Last year, coffee shops everywhere were jumping on board the newest industry trend: the nitro brew. It was (and still is) one of the most popular ways to enjoy your java, offering a smooth, creamy mouthfeel that reminds us more of drinking beer than coffee.
Starbucks joined the nitro phenomenon in May of 2016, and now we’re finally seeing the company’s biggest competitor preparing to throw its hat in the ring as well.
That’s right, Dunkin’ Donuts may be introducing its own nitro brew.
For anyone who doesn’t know, nitro brew is cold brew coffee that’s been infused with nitrogen, which is what gives it that irresistibly smooth finish without taking away from the strong coffee taste. And the Dunkin’s attempt at nitro promises just that; “a bold yet creamy and cascading coffee beverage”, that will be poured via tap.
Now, like many DD fans, you might be wondering why it’s taken the coffee giant so long to catch up to this major trend. The reason isn’t that the company was out of the loop when it came to nitro brew, but rather that Dunkin’ was trying to make this new product as accessible as possible.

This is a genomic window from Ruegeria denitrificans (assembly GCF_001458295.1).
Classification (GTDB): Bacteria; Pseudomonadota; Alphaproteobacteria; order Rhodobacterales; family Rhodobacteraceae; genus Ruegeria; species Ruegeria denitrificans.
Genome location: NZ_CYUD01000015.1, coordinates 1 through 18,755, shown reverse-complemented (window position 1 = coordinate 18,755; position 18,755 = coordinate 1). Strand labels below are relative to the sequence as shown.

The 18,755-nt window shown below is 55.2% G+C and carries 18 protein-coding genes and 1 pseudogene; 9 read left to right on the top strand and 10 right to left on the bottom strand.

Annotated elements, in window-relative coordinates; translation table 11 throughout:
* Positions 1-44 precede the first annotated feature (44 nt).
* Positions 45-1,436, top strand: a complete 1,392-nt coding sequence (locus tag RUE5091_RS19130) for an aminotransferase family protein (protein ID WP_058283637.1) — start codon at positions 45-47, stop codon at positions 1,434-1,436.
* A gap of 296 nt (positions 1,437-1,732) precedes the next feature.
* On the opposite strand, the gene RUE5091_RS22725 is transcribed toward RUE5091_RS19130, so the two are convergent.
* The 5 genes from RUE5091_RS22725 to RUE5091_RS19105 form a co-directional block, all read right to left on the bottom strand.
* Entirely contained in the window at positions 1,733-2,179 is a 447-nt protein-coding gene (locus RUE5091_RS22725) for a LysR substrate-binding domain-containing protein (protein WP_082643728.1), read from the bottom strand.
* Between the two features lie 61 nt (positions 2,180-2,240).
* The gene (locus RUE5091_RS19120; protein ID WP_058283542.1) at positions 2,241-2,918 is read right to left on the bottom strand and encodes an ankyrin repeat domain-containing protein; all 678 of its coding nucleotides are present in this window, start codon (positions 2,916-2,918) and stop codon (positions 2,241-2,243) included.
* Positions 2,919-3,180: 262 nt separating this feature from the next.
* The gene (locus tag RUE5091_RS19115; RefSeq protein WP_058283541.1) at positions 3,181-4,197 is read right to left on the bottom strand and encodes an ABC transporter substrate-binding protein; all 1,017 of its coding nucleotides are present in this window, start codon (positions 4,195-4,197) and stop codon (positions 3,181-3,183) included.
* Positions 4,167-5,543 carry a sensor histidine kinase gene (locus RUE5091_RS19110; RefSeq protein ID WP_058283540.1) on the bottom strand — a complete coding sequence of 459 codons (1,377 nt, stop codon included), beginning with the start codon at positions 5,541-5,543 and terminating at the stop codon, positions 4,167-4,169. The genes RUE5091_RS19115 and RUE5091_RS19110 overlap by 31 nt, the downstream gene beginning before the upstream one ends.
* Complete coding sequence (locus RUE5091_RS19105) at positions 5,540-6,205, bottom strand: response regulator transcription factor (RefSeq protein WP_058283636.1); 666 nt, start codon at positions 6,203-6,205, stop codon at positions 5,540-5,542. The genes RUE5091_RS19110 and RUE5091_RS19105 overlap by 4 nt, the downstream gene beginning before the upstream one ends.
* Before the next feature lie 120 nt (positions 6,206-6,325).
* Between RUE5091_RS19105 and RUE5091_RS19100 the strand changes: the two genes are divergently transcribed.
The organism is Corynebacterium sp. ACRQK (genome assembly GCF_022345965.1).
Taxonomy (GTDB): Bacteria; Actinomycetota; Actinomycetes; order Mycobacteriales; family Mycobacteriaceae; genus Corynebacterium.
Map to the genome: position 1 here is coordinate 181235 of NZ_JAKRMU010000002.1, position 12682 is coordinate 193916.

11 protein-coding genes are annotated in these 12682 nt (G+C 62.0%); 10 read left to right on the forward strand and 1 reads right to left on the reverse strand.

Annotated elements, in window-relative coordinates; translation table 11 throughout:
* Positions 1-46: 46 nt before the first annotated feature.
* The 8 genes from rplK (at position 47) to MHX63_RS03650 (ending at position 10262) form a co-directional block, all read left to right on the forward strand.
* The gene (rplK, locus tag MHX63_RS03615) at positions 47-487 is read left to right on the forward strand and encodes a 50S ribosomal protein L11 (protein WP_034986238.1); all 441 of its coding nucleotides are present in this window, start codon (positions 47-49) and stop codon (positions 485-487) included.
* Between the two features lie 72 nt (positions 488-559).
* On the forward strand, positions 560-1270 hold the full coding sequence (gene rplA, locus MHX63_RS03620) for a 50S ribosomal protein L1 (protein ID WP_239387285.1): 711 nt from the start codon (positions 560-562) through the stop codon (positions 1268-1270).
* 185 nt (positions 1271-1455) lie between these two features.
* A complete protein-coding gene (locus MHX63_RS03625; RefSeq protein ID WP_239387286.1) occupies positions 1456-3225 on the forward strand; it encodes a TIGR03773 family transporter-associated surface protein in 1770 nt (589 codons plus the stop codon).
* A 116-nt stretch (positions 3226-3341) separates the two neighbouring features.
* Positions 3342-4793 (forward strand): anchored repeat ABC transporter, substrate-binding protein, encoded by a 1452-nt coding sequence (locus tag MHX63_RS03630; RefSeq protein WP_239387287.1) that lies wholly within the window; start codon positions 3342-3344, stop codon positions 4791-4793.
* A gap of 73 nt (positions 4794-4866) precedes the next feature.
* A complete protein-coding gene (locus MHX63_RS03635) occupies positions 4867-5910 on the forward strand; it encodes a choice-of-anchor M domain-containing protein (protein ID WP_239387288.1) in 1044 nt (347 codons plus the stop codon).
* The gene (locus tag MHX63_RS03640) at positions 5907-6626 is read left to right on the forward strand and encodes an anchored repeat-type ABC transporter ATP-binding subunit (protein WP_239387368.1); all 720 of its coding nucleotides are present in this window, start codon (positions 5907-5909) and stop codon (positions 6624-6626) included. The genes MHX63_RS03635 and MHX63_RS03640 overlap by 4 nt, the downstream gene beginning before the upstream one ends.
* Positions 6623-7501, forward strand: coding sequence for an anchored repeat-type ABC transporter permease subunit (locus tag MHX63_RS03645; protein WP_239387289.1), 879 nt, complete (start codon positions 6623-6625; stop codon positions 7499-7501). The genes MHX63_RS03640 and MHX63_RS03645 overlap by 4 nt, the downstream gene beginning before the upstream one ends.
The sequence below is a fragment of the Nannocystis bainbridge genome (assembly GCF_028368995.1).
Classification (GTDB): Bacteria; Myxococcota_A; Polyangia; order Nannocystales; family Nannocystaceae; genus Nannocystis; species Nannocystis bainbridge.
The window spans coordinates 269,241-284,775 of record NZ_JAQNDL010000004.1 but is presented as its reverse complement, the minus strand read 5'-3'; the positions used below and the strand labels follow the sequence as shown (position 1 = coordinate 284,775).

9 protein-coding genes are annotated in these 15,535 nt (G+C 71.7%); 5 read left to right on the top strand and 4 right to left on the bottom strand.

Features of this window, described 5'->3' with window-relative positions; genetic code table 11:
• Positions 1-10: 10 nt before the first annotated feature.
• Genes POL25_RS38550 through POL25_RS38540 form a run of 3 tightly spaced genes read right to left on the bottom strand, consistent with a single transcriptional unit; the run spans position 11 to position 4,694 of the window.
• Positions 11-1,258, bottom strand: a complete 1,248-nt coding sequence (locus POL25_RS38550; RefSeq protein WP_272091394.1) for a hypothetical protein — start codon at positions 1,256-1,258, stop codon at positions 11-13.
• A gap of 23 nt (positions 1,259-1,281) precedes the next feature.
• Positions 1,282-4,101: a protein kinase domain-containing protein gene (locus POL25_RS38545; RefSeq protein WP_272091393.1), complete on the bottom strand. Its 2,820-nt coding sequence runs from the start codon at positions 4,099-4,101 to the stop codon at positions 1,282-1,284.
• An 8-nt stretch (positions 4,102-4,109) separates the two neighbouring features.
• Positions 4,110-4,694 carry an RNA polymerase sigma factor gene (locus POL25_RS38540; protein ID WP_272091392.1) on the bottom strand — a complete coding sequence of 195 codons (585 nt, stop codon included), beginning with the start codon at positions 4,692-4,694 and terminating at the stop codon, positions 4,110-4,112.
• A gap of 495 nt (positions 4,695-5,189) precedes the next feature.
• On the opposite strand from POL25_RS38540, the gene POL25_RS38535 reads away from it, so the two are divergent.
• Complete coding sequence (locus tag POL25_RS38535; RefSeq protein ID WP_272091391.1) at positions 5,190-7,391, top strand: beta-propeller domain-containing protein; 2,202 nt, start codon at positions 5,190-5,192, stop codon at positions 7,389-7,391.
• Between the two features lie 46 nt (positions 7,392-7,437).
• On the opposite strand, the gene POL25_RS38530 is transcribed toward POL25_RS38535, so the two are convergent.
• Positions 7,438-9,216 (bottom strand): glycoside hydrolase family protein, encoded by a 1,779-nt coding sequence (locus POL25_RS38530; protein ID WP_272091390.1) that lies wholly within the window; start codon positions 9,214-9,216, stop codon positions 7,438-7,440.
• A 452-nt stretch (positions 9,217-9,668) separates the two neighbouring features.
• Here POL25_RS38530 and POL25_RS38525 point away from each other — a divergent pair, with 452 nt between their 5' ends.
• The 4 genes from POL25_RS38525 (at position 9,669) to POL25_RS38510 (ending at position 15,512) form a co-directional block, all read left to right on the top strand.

“We have an internal group of coffee experts, as well as team members from marketing, operations and supply chain working together on our Nitro Cold Brew to make sure it’s right for our customers and our position as the #1 retailer of Iced Coffee in the U.S.,” said Chris Fuqua, Senior Vice President of Dunkin’ Donuts Brand Marketing. “Whenever we launch a new product, we focus carefully on getting the right product to our guests at the right time.”
Currently, Dunkin’ Donuts is testing their newest beverage at five locations in Rhode Island and Boston, Massachusetts. If the product tests positively, the company hopes to have nitro coffee on their nationwide menu — however, there is no standing plan or date for this launch.
“Our marketing, culinary, operations and supply chain teams are working together with franchisees in Boston and Rhode Island to test Dunkin’ Nitro Cold Brew,” Fuqua added. “This will help us gather feedback, evaluate our ability to execute operationally, and determine if and when it fits within our long range plans.”
Fingers crossed, everybody.